For those superhero & kayo kyoku enthusiasts out there, does everyone remember that famous "Action Comics" Issue No. 1 circa 1938 which introduced Superman? Well, according to an online article from a couple of years ago, a "pristine" copy (and I do agree with putting up the quotation marks...how can anything that old be pristine unless it got a near-lethal dose of Botox?) of Issue No. 1 sold for $3.2 million via an eBay auction! I hope the fellow who bought (or invested in) it had that lead-lined Baggie or vault to store his acquisition.
This begged the question of what the most expensive J-Pop album that I have ever purchased was. Well, I remember that I did get that double-CD BEST album of Hitomi Tohyama（当山ひとみ）at Tacto for about 5,000 yen but I don't consider that a crazy collector's snag. There was another CD on the shelves there for a Mai Yamane（山根麻衣）disc that was going for 8,000 yen! I wasn't sure whether it was covering her earlier City Pop days or her later rock stuff or was spanning both periods. All I knew was that as much as I was curious about the singer, that CD was just too much cholesterol for my blood.
Now the reason I bring up this thing about rare releases and their corresponding costs is that I was looking for a new Yuming (ユーミン) tune to put up onto the blog when I came across "Shiokaze ni Chigirete" (Torn Apart by the Sea Breeze) which came out in May 1977. This was the singer-songwriter's first single (her 8th) since she switched names from Arai to Matsutoya when she got married. Perhaps that fact would have been reason enough to everyone go bonkers and buy it up considering how respected she was. But there's also the point that the A-side had never been put into an original album until it was placed as a track for a couple of her BEST compilations in the 21st century. The B-side, "Shoutou Hiko" has yet to be placed anywhere on an album, so basically it is that single that you have to get if you want your own copy of that particular song. And that single apparently costs close to 25,000 yen on Amazon! Nope, it's no "Action Comics" but still...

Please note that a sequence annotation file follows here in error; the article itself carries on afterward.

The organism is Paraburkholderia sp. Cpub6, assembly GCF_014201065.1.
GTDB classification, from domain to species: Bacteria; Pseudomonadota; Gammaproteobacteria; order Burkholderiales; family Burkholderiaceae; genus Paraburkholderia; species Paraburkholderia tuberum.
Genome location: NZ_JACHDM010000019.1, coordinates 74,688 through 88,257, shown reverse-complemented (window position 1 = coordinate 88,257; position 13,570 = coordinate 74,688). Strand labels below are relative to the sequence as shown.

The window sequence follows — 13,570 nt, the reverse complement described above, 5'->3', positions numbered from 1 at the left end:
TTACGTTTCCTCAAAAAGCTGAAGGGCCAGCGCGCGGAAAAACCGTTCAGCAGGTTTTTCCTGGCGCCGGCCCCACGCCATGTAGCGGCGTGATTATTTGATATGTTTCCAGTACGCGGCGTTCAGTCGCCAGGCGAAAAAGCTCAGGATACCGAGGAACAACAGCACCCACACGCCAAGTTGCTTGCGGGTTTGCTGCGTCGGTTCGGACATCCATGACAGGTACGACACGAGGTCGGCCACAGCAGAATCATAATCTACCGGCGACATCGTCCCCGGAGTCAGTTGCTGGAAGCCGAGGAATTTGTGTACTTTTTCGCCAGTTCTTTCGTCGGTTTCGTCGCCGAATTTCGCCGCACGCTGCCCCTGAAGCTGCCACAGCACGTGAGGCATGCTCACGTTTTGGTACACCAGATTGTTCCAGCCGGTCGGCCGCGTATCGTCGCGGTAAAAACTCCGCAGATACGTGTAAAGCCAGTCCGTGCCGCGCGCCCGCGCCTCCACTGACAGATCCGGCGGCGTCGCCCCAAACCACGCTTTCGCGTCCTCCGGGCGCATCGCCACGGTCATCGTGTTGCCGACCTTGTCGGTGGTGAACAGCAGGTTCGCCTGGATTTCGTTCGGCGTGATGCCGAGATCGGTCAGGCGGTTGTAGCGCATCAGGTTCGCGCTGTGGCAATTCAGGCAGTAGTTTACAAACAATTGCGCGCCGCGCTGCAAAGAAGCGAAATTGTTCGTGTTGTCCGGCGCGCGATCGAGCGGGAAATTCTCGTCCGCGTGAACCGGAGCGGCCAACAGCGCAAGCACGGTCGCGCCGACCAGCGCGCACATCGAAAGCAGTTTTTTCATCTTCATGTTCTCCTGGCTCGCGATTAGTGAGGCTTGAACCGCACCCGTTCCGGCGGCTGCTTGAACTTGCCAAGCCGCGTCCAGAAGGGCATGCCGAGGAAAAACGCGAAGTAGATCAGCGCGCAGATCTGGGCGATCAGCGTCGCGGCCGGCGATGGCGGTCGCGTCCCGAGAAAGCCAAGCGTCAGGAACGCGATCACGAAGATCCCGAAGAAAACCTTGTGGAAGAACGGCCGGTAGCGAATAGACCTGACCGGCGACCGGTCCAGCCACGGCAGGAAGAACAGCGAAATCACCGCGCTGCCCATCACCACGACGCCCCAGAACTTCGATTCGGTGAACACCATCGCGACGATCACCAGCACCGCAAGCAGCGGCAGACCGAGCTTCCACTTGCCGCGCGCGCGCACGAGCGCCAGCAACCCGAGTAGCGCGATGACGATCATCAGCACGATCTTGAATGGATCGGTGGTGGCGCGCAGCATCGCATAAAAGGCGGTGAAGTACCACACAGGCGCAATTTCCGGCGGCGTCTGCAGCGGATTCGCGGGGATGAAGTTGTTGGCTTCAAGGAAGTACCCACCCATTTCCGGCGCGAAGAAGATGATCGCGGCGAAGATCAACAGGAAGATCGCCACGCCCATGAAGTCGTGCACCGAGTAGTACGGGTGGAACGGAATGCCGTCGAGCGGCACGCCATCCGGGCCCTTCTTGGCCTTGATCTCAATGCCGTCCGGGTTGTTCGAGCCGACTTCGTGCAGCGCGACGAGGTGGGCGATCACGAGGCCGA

Anyways onto the main event. "Shiokaze ni Chigirete" may have been the first single in the new era of Matsutoya but the gentle ballad despite that violent title has that folksy Arai feeling (accentuated by that harmonica). Yuming still had more of that velvety flavor and less of the nasal tones in her voice back then which reminded me of those early days of New Music. Her lyrics go into a woman's visit to a favourite beach post-breakup as she struggles with her feelings on the matter. She wonders aloud why she is still wearing those sandals that he used to like so perhaps there is some ember that could be rekindled if the guy hasn't already hooked with someone else.
This is the true rarity here. I was wondering how to translate "Shotou Hiko" when I just decided to pitch the title into the Weblio search engine. It came up with "Lights Out Flight". Good enough, I say. For me, "Shotou Hiko" is a mix of her Arai days with some of that Matsutoya pop she would be bringing in over the next few years through some hints of urban contemporary...I hear a bit of jazz and soul with that piano in there. This song is the breakup in progress as a woman has got her visa ready to head out to a new country and leave her lover in the dust. There doesn't seem to be any regret in her decision. I'd say that the song is the Night to the Day of "Shiokaze ni Chigirete". And according to J-Wiki, the instrumental version of "Shotou Hiko" has regularly been used as the ending themes for radio programs.
"Shiokaze ni Chigirete/Shotou Hiko" went all the way up to No. 31 on the charts. It was a pretty quiet beginning for the newly-married Yumi Matsutoya but of course as we all know more successes came her way not too long after.
Strangely enough, about some days after the release of this single, there was a release Stateside of a movie with some Kurosawa elements about battles in space. It actually did gangbusters. And I only wonder how much a poster labeled "Revenge of the Jedi" would cost these days if the auction fans haven't already bought out the market.